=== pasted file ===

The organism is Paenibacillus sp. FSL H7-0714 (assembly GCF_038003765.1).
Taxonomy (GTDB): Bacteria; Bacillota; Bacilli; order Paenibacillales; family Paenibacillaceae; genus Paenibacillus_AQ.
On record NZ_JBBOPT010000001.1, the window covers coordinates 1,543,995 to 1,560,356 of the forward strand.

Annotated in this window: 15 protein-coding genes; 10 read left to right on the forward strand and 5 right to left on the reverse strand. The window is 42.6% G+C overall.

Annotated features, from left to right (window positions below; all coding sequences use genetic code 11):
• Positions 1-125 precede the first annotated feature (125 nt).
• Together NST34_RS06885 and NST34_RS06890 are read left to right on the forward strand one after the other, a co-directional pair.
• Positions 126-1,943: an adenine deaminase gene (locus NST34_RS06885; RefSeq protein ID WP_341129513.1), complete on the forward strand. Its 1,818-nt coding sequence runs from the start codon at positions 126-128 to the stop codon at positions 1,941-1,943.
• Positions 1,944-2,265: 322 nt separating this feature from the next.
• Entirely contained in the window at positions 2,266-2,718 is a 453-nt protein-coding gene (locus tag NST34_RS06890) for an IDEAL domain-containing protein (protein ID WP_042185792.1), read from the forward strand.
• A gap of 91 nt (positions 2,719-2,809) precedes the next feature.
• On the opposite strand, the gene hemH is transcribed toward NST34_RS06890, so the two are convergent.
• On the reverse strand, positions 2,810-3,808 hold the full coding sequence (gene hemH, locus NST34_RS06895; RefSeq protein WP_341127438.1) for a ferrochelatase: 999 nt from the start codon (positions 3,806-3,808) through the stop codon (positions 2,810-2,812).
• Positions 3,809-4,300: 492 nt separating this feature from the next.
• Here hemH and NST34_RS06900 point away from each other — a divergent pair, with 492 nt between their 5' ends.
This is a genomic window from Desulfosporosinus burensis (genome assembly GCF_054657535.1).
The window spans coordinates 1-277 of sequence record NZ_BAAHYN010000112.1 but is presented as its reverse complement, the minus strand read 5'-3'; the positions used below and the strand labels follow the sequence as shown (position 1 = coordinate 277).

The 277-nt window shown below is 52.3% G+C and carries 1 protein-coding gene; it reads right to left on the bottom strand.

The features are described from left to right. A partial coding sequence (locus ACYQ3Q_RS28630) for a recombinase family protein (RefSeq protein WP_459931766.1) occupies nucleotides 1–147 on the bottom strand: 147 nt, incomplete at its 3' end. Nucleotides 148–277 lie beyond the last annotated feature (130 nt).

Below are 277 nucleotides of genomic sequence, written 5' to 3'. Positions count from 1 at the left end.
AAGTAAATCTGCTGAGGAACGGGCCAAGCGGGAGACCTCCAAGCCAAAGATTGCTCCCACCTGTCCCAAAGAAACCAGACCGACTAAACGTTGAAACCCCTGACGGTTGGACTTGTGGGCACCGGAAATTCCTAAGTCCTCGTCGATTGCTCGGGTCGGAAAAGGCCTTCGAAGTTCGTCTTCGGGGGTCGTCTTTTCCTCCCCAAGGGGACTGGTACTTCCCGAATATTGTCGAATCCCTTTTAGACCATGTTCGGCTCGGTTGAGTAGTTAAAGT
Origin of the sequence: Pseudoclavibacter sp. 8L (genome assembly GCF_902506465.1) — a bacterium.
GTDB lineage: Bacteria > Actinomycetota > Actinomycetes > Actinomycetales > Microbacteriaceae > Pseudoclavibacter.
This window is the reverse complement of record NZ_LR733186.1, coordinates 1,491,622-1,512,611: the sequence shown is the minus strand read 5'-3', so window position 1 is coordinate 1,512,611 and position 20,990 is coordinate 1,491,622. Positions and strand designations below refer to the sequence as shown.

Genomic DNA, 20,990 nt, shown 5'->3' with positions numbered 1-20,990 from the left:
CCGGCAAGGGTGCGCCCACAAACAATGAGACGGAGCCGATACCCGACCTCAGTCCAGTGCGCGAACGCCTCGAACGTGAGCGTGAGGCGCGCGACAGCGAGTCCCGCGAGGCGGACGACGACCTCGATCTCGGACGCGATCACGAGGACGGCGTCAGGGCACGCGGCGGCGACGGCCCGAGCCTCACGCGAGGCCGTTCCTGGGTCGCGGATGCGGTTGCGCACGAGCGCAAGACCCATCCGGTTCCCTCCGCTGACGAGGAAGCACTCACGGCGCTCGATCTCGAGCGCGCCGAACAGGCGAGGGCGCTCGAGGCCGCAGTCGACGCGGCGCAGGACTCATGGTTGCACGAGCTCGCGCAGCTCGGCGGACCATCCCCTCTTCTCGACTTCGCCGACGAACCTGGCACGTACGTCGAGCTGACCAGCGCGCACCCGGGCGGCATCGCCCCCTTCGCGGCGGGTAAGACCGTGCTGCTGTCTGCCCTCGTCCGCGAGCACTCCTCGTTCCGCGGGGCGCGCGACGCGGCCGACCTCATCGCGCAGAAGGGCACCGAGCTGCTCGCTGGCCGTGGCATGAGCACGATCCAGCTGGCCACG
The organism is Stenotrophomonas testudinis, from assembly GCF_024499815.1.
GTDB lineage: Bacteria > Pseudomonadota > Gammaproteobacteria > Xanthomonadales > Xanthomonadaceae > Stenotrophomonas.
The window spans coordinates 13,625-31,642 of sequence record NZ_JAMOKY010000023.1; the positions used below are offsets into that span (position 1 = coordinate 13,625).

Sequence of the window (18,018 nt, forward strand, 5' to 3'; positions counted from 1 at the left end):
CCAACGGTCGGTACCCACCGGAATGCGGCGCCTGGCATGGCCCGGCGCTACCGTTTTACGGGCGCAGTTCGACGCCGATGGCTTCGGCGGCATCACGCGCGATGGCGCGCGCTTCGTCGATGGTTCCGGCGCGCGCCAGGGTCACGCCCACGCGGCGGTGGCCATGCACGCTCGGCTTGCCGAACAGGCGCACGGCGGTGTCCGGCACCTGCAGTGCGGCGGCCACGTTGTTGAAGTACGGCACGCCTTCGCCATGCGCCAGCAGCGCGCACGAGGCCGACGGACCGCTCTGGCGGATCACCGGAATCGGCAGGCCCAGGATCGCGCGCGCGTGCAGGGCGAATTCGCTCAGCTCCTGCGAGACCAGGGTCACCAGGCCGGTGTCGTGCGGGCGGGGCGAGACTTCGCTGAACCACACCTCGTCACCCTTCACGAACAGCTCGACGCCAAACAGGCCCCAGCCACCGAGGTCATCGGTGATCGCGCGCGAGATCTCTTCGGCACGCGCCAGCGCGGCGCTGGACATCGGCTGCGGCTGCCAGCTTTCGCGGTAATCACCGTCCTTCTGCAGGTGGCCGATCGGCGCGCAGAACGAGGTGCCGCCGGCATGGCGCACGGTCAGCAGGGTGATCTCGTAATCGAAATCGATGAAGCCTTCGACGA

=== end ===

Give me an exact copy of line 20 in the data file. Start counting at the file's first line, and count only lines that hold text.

Below are 277 nucleotides of genomic sequence, written 5' to 3'. Positions count from 1 at the left end.